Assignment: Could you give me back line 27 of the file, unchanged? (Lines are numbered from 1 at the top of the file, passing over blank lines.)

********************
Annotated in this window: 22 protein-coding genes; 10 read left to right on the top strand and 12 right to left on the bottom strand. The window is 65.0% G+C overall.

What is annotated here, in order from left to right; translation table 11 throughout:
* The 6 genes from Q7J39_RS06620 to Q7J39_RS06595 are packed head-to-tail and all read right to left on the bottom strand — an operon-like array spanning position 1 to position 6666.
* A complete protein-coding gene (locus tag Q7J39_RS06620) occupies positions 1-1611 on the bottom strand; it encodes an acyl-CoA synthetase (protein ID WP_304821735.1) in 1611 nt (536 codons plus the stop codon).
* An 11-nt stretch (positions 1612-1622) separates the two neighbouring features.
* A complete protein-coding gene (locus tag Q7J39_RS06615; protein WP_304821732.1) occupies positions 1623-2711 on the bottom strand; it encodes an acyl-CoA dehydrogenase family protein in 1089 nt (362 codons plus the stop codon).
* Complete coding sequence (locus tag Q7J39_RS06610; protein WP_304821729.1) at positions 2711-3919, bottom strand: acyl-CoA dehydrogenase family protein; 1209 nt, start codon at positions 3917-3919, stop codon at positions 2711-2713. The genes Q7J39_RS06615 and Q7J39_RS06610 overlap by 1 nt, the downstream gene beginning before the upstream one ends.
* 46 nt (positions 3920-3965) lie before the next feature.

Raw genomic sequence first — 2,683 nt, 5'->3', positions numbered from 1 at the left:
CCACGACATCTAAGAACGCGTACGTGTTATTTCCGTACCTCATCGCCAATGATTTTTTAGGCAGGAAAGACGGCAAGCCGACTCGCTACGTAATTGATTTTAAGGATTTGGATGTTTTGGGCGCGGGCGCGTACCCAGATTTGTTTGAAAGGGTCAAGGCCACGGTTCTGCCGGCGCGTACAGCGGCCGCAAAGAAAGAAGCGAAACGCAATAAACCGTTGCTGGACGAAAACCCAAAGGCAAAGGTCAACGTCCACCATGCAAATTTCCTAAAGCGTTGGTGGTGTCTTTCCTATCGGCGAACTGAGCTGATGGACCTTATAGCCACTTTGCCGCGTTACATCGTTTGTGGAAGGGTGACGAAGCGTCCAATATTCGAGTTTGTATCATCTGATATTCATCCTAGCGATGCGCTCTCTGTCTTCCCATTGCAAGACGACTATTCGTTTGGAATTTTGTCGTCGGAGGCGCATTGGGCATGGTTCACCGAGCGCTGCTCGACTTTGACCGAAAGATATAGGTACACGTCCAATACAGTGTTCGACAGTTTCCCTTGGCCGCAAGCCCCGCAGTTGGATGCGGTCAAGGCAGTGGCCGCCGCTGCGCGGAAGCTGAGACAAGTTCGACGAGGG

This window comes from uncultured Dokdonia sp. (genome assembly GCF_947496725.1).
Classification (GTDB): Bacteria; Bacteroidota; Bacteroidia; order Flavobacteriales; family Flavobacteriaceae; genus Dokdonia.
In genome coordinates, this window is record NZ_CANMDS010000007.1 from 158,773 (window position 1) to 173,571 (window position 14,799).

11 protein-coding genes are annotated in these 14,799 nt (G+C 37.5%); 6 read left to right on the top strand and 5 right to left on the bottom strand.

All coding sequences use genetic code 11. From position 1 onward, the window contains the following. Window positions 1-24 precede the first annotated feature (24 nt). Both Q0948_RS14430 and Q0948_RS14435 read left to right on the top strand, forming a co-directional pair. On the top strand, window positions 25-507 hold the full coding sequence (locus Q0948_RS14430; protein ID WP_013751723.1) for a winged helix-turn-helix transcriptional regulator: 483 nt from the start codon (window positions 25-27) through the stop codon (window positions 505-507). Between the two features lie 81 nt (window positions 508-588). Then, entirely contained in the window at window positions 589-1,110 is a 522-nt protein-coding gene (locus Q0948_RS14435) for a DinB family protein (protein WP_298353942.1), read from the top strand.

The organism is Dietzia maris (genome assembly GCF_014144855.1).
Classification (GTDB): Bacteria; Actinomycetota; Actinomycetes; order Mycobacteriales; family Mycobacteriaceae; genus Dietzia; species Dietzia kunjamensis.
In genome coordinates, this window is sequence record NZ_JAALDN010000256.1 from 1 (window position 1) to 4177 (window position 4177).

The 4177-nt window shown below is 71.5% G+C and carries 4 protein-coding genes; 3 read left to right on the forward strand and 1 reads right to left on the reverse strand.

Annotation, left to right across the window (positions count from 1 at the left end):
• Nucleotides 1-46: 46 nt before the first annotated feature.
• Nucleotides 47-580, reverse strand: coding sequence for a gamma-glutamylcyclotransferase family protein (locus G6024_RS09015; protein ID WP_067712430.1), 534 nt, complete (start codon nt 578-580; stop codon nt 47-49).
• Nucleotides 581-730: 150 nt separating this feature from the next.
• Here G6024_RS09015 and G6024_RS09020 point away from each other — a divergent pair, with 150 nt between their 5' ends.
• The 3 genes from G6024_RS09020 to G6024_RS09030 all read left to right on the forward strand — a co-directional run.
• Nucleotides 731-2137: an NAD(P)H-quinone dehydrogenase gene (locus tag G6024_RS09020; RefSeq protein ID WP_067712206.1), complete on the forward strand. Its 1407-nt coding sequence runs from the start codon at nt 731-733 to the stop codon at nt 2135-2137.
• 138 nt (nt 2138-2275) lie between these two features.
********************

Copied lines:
• 138 nt (nt 2138-2275) lie between these two features.